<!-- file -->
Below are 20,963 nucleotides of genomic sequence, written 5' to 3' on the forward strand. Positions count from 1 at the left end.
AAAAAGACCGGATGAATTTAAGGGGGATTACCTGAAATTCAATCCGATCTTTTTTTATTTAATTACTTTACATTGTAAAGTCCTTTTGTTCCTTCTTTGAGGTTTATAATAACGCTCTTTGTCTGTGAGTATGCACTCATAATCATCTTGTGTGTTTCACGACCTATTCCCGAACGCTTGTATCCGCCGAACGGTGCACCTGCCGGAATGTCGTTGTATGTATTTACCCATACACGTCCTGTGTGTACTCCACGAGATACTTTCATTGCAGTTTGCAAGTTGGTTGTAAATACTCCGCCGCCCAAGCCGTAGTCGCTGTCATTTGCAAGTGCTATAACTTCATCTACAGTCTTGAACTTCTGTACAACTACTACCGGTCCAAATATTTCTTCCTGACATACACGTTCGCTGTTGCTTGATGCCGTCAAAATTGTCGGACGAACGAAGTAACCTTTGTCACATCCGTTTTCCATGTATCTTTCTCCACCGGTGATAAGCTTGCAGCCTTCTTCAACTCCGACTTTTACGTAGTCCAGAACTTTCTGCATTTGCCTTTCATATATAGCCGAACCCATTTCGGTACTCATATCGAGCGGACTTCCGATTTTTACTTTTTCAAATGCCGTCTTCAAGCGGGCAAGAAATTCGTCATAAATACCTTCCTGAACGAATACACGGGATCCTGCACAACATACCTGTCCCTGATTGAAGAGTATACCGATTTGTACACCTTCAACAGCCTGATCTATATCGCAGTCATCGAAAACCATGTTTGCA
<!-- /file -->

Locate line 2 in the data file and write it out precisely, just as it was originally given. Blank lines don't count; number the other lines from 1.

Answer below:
AAAAAGACCGGATGAATTTAAGGGGGATTACCTGAAATTCAATCCGATCTTTTTTTATTTAATTACTTTACATTGTAAAGTCCTTTTGTTCCTTCTTTGAGGTTTATAATAACGCTCTTTGTCTGTGAGTATGCACTCATAATCATCTTGTGTGTTTCACGACCTATTCCCGAACGCTTGTATCCGCCGAACGGTGCACCTGCCGGAATGTCGTTGTATGTATTTACCCATACACGTCCTGTGTGTACTCCACGAGATACTTTCATTGCAGTTTGCAAGTTGGTTGTAAATACTCCGCCGCCCAAGCCGTAGTCGCTGTCATTTGCAAGTGCTATAACTTCATCTACAGTCTTGAACTTCTGTACAACTACTACCGGTCCAAATATTTCTTCCTGACATACACGTTCGCTGTTGCTTGATGCCGTCAAAATTGTCGGACGAACGAAGTAACCTTTGTCACATCCGTTTTCCATGTATCTTTCTCCACCGGTGATAAGCTTGCAGCCTTCTTCAACTCCGACTTTTACGTAGTCCAGAACTTTCTGCATTTGCCTTTCATATATAGCCGAACCCATTTCGGTACTCATATCGAGCGGACTTCCGATTTTTACTTTTTCAAATGCCGTCTTCAAGCGGGCAAGAAATTCGTCATAAATACCTTCCTGAACGAATACACGGGATCCTGCACAACATACCTGTCCCTGATTGAAGAGTATACCGATTTGTACACCTTCAACAGCCTGATCTATATCGCAGTCATCGAAAACCATGTTTGCA